* Symphony No. 2 in B-flat, op. 19^
* Symphony No. 3, op. 27 "Song of the Night"
^Ewa Marczyk (violin), Ryszard Minkiewicz (tenor)
Warsaw Philharmonic Choir and Orchestra/Antoni Wit
Naxos 8.570721 Total time: 60:49.
Summary for the Busy Executive: Good value.
The music of Polish composer Karol Szymanowski's falls into three periods.
He begins as a follower of Richard Strauss then quickly falls under the
influence of Debussy. In roughly the mid-Twenties, he suddenly moved
to a Modern nationalistic Polish idiom, a conscious archaism, similar
to what Stravinsky had accomplished with his early ballets, and continued
mainly in that vein until his premature death in 1937. I can't deny his
power as a composer in any of his styles, even though I don't care for
the first two. To me, he becomes really interesting (rather than merely
a superb craftsman) only from the Twenties on. To some extent, one can
attribute this to the conservativism of Polish musical life at the time,
where Richard Strauss (and not necessarily something as harsh as Elektra)
represented the "music from Pluto." As Szymanowski comes into contact
with the work of Debussy and the Stravinsky-influenced French, his idiom
The two symphonies here fall into Szymanowski's earlier two phases. I'd
call each, in its own way, over the top.
The premiere audience in Warsaw hated the second symphony, but the score
went down more smoothly abroad. I should mention that no less a critic
than Deems Taylor liked Szymanowski's second symphony when he heard it
in 1922. Writing for the New York World, he rated it the best work he
had heard that year. Second-best was a piece by Charles Martin Loeffler.
Ravel's La Valse, Falla's El Sombrero de tres picos, and Vaughan Williams's
Fantasia on a Theme of Thomas Tallis made up the contingent of also-rans.
So critics, let alone me, don't know everything.
The second symphony shows the unmistakable trace of Richard Strauss,
particularly the Symphonia domestica (1903), although Szymanowski scores
less thickly. Nevertheless, it shares the idiom and the formal gigantism
of its predecessor. In two large movements, it begins with a super-sonata
(three major thematic groups) and ends with a theme-and-variations
movement. The second movement in turn breaks down into a lyrical opening,
a suite of dances (scherzo, gavotte, minuet), and an introduction and
huge fugue. In general, I can pretty much leave post-Wagnerian chromaticism
alone. It tends to run together for me. Strauss differs from the run
of the mill in that he can create memorable melodies and gestures out
of that chromaticism. Szymanowski does not, at least not here. The
best parts of the movement occur when Szymanowski gets into a lyrical
vein similar to Rachmaninoff's. The link may well be Chopin. I admire
the second movement, moreover, for the care toward and seamlessness of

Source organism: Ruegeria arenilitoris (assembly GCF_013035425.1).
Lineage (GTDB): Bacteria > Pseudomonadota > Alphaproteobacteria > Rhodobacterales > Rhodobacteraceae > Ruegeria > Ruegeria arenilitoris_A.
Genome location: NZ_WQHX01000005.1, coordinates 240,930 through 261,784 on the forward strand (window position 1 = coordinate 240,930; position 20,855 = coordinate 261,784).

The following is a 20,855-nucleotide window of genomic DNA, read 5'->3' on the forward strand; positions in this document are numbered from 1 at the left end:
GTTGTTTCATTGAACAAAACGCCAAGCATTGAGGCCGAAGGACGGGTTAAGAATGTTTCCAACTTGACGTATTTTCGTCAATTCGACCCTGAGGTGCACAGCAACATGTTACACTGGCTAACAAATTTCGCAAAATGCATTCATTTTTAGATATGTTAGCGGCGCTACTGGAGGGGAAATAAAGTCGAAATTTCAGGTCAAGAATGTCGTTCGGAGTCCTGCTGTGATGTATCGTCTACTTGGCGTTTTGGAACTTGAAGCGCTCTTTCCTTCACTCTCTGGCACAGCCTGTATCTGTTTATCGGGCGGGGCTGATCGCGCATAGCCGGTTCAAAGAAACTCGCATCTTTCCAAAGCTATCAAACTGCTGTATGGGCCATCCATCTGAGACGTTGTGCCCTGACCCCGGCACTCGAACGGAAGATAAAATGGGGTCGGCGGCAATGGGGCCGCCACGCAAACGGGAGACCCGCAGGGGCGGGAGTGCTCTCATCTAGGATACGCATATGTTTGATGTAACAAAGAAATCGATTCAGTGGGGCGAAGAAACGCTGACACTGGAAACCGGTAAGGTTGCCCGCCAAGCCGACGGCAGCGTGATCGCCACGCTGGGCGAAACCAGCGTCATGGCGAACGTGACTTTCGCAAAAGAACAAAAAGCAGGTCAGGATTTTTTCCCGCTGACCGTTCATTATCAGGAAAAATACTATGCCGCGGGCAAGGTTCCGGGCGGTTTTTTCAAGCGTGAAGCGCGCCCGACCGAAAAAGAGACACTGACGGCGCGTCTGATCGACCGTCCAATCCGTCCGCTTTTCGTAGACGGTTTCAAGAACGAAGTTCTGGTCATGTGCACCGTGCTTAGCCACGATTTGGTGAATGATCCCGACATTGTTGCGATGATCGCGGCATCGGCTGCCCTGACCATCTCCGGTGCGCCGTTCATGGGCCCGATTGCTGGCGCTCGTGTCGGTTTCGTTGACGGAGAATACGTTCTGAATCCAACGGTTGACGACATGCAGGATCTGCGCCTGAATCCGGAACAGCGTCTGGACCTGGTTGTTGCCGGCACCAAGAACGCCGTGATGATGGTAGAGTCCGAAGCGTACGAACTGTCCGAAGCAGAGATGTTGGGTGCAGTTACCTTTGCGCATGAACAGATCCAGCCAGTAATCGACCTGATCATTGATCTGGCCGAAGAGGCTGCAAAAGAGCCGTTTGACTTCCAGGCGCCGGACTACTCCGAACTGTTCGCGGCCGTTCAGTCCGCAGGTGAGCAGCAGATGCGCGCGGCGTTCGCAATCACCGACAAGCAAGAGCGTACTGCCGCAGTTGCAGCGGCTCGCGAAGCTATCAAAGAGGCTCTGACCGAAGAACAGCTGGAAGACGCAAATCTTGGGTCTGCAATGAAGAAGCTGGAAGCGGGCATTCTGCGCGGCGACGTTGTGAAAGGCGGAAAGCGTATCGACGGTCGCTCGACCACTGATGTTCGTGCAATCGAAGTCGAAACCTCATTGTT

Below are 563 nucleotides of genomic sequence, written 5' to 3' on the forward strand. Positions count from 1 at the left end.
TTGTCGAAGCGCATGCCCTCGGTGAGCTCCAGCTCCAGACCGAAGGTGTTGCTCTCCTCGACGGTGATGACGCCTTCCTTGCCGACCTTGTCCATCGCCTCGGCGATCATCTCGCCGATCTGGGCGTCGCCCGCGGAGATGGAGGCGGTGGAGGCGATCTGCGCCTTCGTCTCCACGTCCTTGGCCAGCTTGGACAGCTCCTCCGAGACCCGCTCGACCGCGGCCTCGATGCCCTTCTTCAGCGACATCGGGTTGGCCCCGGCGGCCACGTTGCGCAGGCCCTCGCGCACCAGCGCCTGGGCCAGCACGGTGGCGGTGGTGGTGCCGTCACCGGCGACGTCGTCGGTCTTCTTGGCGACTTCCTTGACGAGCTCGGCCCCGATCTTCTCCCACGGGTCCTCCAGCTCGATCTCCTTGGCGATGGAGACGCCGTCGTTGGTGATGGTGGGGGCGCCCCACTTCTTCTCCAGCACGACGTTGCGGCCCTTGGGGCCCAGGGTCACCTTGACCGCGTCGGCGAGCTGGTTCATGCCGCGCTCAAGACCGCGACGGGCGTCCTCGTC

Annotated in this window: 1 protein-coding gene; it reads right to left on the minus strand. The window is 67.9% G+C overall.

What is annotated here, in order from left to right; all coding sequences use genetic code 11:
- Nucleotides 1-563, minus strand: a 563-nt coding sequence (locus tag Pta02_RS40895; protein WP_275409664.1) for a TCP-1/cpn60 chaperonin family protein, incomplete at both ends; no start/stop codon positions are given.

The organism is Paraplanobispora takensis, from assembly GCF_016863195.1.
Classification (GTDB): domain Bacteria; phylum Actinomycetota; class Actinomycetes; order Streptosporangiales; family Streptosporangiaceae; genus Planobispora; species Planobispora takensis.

the transitions from variation to another. It turns out that the theme
of the second movement is a relative of the first subject of the opening
movement. Normally I would delight in a twist like this, but in this
case it emphasizes the sameness of the work.
The third symphony, even "further out" than the second, premiered in
London. In three movements, it features a tenor in the first and last,
with an orchestral interlude, augmented by a Ravelian wordless chorus,
in the middle. The text comes from Persian poetry, although I doubt
the accuracy of the Polish translation. It belongs to the tradition
of hot-house orientalism found in composers like Bantock which played
a part in throwing off Victorian and Edwardian inhibitions about sex.
You either care for this sort of thing or you don't. I find it about
as deep as a griddle. Szymanowski follows Debussy rather than Strauss,
but the symphony has the same kind of problem as the second: you keep
waiting for something to happen, and you wait for Godot. Instead of
Straussian noodling around, it's Impressionistic noodling around, and
you feel like you're listening to white noise or like a cat is rubbing
against your leg for twenty-five minutes. Even more gorgeously scored
than the second, the symphony nevertheless goes nowhere and in a bigger
hurry. I stress, however, that your mileage may vary.
No complaints at all about the performance. I've never heard anything
less than a marvelous reading from Antoni Wit, never mind what I think
of the piece or the quality of the orchestra. Tenor soloist Ryszard
Minkiewicz sounds a bit thin, but to be fair, Szymanowski puts a lot
of orchestra behind him. The engineering could be better. Some of
the climaxes seem sonically over-saturated and hence muddy. Still,
the Warsaw Philharmonic manages to unravel Szymanowski's textures
almost all the time.
Naxos has a nice Symanowski mini-series going with conductors Wit
and Karol Stryja, among others, including recordings of the opera King
Roger, the Stabat mater, the Harnasie and Mandragora ballets, both string
quartets and both violin concerti, all four symphonies, and so on. The
Naxos price invites you to explore.
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